Sunday, March 12, 2017

The Rising by Jon Land and Heather Graham

Authors: Jon Land, Heather Graham
Publisher: Tor Books
Date of publication: January 2017

Twenty-four hours. That's all it takes for the lives of two young people to be changed forever.

Alex Chin has the world on a plate. A football hero and homecoming king with plenty of scholarship offers, his future looks bright. His tutor, Samantha Dixon, is preparing to graduate high school at the top of her class. She plans to turn her NASA internship into a career. When a football accident lands Alex in the hospital, his world is turned upside down. His doctor is murdered. Then, his parents. Death seems to follow him wherever he goes, and now it's after him.

Alex flees. He tells Samantha not to follow, but she became involved the moment she walked through his door and found Mr. and Mrs. Chin as they lay dying in their home. She cannot abandon the young man she loves. The two race desperately to stay ahead of Alex's attackers long enough to figure out why they are hunting him in the first place. The answer lies with a secret buried deep in his past, a secret his parents died to protect. Alex always knew he was adopted, but he never knew the real reason his birth parents abandoned him. He never knew where he truly came from. Until now.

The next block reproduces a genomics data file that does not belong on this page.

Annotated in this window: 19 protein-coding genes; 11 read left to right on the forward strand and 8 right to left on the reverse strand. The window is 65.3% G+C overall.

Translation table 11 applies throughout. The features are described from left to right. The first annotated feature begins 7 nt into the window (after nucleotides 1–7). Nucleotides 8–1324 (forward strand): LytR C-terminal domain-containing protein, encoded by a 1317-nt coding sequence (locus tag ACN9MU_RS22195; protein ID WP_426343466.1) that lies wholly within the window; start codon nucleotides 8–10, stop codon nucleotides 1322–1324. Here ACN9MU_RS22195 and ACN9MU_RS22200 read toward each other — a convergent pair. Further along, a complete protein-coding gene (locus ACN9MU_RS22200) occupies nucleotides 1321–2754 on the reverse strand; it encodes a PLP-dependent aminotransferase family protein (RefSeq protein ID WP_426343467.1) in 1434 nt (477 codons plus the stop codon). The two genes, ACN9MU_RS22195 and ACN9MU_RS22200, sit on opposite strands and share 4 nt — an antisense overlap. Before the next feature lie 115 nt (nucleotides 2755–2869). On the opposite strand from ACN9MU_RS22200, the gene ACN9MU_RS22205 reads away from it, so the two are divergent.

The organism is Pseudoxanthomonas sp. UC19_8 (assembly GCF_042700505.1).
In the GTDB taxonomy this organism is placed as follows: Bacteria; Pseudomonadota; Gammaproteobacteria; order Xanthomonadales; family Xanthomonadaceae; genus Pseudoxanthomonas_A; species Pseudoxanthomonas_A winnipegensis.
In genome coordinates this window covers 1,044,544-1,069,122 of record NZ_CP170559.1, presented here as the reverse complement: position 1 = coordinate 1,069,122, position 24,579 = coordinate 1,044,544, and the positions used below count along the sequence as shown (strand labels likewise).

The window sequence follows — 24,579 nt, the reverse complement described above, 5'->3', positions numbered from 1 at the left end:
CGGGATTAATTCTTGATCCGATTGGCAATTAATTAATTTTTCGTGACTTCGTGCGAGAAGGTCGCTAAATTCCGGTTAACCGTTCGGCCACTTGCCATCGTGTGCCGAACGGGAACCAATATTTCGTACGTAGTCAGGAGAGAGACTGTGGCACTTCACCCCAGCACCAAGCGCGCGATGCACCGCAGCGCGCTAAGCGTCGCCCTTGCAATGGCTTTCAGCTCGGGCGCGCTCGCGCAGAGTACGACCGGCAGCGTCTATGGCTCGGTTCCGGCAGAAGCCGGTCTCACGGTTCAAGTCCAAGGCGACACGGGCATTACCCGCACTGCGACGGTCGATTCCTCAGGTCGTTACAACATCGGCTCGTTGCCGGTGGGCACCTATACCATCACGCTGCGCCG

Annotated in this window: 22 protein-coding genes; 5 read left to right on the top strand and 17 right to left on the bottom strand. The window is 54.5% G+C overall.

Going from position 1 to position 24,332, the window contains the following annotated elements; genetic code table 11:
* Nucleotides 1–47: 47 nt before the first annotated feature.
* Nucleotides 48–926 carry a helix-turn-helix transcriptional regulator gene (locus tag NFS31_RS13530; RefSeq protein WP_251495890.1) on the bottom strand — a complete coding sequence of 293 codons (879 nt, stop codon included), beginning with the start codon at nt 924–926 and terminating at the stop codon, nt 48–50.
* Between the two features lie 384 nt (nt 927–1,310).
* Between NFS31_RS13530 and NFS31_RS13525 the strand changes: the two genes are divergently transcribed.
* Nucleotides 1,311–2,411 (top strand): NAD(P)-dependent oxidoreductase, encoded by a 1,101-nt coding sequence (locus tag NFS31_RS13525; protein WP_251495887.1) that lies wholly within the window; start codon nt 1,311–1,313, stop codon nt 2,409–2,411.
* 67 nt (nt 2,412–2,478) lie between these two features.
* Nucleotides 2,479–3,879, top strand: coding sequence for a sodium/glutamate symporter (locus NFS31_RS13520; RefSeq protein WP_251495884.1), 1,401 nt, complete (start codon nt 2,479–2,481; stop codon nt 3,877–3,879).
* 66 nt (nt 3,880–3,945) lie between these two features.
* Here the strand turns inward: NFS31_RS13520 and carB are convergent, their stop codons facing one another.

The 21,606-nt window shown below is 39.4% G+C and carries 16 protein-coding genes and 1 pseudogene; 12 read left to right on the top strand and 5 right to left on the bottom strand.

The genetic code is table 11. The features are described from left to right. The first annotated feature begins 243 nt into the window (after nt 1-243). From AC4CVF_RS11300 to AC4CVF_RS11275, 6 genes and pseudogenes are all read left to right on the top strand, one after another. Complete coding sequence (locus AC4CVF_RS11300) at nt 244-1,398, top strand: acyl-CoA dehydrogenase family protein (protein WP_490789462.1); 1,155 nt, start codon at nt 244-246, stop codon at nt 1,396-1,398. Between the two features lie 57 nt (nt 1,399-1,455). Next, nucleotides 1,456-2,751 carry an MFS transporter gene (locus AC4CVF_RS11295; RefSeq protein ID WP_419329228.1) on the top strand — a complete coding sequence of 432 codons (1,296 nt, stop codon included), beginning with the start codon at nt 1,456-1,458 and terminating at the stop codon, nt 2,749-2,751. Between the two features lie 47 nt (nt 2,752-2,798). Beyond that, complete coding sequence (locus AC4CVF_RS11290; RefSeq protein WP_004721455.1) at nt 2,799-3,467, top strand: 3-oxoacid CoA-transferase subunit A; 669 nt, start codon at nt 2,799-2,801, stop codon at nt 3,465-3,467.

I didn't know a lot about The Rising going into it.  I have read a ton of books by Heather Graham and I had no idea she was collaborating with another author.  The Rising is a Sci-fi ,YA-ish  novel about an all american football high school boy whose life turns upside down when he is injured in a game.  He has always known he was adopted.  He just never knew the real story of how his Asian parents came to adopt a blond hair, blue eyed baby.  What he learns is beyond his imagination.

I thought this book was a lot of fun.  I enjoyed the developing friendship between Alex and Samantha (Sam).  I really liked Alex.  He is your average football star who is thrust into a strange situation.  But he never lost that teenage innocence as he is thrust into having to choose whether or not he wanted to become a hero.  I also loved that he wasn't the smartest kid in the story. In fact, he is pretty average.  It was kind of refreshing.

The science of the book was a little confusing at times.  I'm not sure I'll ever understand the theory of wormholes.  But, my confusion didn't take away from my enjoyment of the story.  There are some familiar sci-fi tropes, but they really worked in this book. There is some  mature violence, so I would probably keep this to older YA readers.  The ending left a lot of unanswered question so I can't wait for the next book for the answers.

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